The first site related to pH is from the Horiba corporate Web site entitled the Story of pH (1). Visitors can learn what pH is and how it's measured, explore various facts about pH, and read several anecdotes such as "Is the Rain in Our Cities Acidic." The site contains simple text, attractive graphics, and a well-designed layout making it fun and easy for anyone to explore. The second site from the Miami Museum of Science is called the pH Factor (2) kids activity page. This interactive and extensive site contains lessons on testing items for pH, tasting acids and bases, an interactive meter to find the pH of common household items, and much more. Next, is the pH and Water Quality (3) page, which is part of the State of Kentucky Division of Water Web site. The site provides a table of the effects of pH on fish and aquatic life and gives a short description of the most significant environmental impacts of pH. Trout for example, can tolerate a pH range between 4.1 and 9.5 while Mosquito larvae can survive within the 3.3 and 4.7 range. The fourth site from Gardengate Magazine.com is entitled More Soil Stuff: Soil pH (4). Described is the pH range of most soil types, requirements of certain plants, how to test soil for pH, and how to adjust it using sulfur and limestone. Seaworld.org maintains the Understanding the pH Cycle within the Aquarium (5) lesson plan site. The stated objective of the activity is to have students define pH, explain how it affects a tank's water quality, and test the pH level in a classroom aquarium. Although an aquarium is obviously needed, the activity offers a unique and fun way for kids to learn about this basic chemistry concept. About.com offers the next site, which is an interactive pH calculator called pH (6). Users simply enter a pH to get the concentration of Hydrogen ions or, conversely, the Hydrogen ion concentration to get the pH. Another tool to learn about pH and Hydrogen ions is called Acids and Alkalis--the pH Scale (7). Provided by Purchon.com, the interactive pH scale illustrates how the ion concentration changes with pH, common acids associated with each, and whether it is a weak or strong acid or alkali. The last site maintained by the National Park Service is called Acid Rain Lesson Plan: Activity 1 The pH Scale (8). Kids will be able to describe the pH scale and its components, explain why a pH measurement must be accurate, and explain why small changes in pH are important. Everything needed to complete the activity is provided, including a materials list, complete instructions, thinking questions, as well as links for further information.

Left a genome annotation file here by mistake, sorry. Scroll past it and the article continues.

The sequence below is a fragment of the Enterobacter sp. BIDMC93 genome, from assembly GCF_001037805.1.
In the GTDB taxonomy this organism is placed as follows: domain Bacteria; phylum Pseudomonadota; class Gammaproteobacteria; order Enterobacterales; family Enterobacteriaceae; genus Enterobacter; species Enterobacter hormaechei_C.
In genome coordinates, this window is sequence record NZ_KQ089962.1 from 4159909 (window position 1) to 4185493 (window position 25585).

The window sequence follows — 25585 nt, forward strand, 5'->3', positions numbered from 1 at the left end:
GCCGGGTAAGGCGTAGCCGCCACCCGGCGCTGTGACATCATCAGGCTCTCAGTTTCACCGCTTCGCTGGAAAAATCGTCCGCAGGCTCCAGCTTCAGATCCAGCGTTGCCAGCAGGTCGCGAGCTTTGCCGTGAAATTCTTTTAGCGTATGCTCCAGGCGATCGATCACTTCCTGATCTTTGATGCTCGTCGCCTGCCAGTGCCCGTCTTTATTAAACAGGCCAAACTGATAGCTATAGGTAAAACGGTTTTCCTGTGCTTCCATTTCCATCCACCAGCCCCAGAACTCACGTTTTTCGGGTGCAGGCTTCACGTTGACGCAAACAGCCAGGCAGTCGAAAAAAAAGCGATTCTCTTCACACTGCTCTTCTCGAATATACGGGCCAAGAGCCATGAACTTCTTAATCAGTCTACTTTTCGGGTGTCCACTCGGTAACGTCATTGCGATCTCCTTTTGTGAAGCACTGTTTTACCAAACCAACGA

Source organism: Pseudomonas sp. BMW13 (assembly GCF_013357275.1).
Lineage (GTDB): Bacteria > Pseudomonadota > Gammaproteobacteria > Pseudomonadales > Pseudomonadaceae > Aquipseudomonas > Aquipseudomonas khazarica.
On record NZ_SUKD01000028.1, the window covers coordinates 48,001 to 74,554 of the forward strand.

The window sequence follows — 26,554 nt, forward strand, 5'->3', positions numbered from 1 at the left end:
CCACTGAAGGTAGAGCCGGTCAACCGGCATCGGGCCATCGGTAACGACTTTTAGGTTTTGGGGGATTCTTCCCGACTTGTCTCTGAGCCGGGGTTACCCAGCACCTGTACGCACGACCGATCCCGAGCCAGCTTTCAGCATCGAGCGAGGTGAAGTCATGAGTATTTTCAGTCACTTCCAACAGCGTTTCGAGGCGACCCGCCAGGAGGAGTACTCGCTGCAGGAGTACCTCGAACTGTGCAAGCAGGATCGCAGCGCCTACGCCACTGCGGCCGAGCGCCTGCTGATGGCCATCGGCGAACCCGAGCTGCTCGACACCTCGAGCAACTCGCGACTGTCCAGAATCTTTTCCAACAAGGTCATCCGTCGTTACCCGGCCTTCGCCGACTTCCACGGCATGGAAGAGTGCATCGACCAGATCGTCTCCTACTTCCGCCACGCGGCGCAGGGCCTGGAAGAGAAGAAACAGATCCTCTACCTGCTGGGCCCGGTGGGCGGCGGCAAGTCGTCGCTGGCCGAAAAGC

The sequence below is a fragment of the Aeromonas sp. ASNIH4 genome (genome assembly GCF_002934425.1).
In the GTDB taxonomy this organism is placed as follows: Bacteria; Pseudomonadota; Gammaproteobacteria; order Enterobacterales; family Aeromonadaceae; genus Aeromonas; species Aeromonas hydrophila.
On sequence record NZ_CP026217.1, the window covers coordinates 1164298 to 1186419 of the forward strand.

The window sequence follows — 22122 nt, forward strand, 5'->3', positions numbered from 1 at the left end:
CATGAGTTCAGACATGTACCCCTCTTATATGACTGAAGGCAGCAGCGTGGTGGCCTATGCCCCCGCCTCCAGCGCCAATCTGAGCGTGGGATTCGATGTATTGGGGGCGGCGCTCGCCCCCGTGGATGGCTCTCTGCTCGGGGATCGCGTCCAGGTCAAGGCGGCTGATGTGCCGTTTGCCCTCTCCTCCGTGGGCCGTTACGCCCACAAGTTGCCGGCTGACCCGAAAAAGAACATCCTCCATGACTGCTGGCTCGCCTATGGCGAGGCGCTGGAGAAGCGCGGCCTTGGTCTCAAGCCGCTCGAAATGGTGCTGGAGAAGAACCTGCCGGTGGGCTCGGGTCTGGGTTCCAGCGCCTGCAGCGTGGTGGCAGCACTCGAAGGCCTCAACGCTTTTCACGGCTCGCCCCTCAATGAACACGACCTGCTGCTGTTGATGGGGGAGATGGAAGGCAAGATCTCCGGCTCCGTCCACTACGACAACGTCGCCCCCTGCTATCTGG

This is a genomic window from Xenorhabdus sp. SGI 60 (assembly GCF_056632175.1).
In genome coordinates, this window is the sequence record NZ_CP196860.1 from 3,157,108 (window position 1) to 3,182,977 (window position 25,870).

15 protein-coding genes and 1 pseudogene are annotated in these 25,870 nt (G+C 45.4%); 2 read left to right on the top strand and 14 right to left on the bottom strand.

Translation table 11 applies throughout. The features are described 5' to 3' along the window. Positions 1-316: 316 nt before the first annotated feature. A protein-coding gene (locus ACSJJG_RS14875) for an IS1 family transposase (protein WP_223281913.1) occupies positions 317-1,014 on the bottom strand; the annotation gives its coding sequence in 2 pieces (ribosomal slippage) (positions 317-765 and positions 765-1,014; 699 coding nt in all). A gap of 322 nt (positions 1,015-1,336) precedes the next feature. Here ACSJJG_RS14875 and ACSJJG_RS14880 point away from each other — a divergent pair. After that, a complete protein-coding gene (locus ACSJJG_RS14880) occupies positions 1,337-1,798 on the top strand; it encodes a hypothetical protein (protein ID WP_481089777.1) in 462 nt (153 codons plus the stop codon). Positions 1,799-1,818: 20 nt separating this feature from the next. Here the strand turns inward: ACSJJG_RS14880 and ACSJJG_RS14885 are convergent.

Brieske, Joel A.